Samsung Galaxy Note Edge vs Apple iPhone 6 Plus53
The second half of 2014 proved to be an exciting time for fans of phablet devices. Samsung, the company which arguably started the whole phablet thing with the Note, released not one, but two new Note handsets. In addition to the Note 4 flagship, the company introduced the innovative Note Edge, which kept most of the Note 4's assets, but also added an intriguing curved screen edge to the equation. What's more, Samsung's arch-rival in the mobile space, Apple, also decided to jump on the phablet bandwagon with the launch of the iPhone 6 Plus. This means that lovers of excessively big screens on mobile devices have more choice than ever, and for the first time since the advent of phablets, that choice isn't narrowed down to Android.
We've already compared the Note 4 to the 6 Plus, and as you can imagine, it was an epic face-off. Now, however, we're going to experience something a bit more different. In comes the Galaxy Note Edge – Samsung's experimental phablet with curved screen, which is here to test the waters and see if the market is ready to welcome such an offbeat idea. Of course, the more pressing issue right now is to determine the exact benefits of the Edge screen, because, after all, that's what the Note Edge is all about – that little, curved screen area to the side. In order to prove that it's any good, the Samsung Galaxy Note Edge will inevitably have to face the iPhone 6 Plus. Apple's first phablet didn't quite redefine the way we think of phablets, but it did bring the iOS experience to the super-big-screen world, and for many consumers out there, that was enough to spark their interest in the 6 Plus, and the category as a whole. An experimental twist to a successful formula, versus an influential product with powerful characteristics that are easy to take advantage of... It's bound to be interesting!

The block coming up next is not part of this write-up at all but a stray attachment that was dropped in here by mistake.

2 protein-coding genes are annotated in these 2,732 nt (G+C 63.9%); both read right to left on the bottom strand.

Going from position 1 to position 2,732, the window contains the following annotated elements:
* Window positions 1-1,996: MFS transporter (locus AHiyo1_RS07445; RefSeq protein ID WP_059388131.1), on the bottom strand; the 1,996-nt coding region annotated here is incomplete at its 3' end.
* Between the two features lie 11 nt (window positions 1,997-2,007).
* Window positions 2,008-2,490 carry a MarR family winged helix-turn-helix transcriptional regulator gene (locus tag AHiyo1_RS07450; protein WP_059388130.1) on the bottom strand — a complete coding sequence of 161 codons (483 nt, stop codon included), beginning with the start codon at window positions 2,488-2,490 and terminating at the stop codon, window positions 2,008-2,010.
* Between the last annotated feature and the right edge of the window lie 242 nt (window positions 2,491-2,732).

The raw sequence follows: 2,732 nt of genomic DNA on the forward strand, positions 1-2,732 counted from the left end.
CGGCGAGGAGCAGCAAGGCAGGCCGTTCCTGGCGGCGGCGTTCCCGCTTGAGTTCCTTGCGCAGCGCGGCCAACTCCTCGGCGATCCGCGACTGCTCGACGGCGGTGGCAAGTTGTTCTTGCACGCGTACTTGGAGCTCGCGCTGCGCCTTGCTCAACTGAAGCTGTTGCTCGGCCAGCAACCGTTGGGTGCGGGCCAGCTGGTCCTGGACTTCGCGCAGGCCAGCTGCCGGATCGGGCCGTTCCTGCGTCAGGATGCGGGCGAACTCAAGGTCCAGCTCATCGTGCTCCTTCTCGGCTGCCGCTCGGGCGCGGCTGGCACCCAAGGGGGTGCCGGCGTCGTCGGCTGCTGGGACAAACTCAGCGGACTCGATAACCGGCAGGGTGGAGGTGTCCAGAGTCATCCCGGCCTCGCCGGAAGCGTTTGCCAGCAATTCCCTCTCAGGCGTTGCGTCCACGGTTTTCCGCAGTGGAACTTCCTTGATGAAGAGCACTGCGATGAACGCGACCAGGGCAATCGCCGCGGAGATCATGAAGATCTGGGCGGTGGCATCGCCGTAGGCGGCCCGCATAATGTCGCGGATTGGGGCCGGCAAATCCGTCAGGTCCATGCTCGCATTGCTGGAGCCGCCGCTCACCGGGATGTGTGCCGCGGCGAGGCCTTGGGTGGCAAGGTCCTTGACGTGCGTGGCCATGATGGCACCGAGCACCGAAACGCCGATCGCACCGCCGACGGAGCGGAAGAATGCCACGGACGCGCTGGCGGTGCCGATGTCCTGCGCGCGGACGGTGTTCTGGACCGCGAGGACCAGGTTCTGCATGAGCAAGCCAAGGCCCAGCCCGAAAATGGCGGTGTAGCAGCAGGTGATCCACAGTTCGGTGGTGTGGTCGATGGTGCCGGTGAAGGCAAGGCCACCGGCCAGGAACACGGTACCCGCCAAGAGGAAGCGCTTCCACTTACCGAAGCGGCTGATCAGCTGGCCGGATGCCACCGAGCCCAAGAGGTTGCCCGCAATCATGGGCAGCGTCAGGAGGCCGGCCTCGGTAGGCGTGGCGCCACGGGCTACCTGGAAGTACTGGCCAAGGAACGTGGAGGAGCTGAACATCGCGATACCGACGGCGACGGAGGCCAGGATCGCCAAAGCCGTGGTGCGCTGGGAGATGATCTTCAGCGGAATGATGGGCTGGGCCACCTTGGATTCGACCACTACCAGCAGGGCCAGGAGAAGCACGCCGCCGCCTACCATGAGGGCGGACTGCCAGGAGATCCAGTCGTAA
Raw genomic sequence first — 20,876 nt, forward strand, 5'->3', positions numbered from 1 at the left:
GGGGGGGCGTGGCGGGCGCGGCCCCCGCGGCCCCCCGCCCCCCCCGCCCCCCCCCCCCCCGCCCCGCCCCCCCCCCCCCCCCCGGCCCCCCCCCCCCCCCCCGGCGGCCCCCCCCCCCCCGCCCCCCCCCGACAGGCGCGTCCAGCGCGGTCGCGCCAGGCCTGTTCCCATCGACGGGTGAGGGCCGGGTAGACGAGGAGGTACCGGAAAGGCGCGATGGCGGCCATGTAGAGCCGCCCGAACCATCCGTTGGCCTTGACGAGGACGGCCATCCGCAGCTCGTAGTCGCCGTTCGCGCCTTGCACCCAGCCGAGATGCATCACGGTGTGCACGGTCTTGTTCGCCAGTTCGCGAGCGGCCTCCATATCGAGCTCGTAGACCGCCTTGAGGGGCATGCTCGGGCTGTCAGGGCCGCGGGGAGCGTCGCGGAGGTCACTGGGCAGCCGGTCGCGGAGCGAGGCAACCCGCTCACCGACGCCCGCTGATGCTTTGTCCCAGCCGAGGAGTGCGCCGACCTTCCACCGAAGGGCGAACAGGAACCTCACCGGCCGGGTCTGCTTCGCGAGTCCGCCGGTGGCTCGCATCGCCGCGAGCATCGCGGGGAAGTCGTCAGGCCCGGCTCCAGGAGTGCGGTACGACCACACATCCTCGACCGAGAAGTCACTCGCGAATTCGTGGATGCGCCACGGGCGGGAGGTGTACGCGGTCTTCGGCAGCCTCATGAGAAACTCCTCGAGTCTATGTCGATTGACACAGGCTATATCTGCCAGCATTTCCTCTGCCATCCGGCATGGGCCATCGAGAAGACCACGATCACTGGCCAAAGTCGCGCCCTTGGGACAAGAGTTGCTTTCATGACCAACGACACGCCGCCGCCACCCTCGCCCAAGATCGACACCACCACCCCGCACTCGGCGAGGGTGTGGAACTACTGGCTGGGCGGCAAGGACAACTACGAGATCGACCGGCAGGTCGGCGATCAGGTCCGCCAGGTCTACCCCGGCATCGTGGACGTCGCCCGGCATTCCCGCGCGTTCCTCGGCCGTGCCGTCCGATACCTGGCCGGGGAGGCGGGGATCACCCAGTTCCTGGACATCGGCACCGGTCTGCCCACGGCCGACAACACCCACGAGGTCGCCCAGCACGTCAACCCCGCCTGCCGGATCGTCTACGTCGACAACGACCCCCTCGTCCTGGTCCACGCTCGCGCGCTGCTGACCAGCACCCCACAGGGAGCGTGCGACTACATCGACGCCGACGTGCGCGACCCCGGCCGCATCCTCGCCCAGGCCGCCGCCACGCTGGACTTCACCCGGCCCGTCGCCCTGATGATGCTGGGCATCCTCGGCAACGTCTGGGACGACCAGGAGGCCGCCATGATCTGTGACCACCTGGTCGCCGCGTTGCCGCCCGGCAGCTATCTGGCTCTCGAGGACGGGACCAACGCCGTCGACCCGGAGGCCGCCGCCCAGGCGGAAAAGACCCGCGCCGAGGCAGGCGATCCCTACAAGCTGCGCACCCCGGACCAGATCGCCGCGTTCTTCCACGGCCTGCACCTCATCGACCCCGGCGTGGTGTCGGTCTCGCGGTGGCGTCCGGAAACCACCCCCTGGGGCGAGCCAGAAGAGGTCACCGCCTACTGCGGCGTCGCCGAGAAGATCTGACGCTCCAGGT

Super-sized, super-thin iPhone design meets Samsung's futuristic, but elegant proposition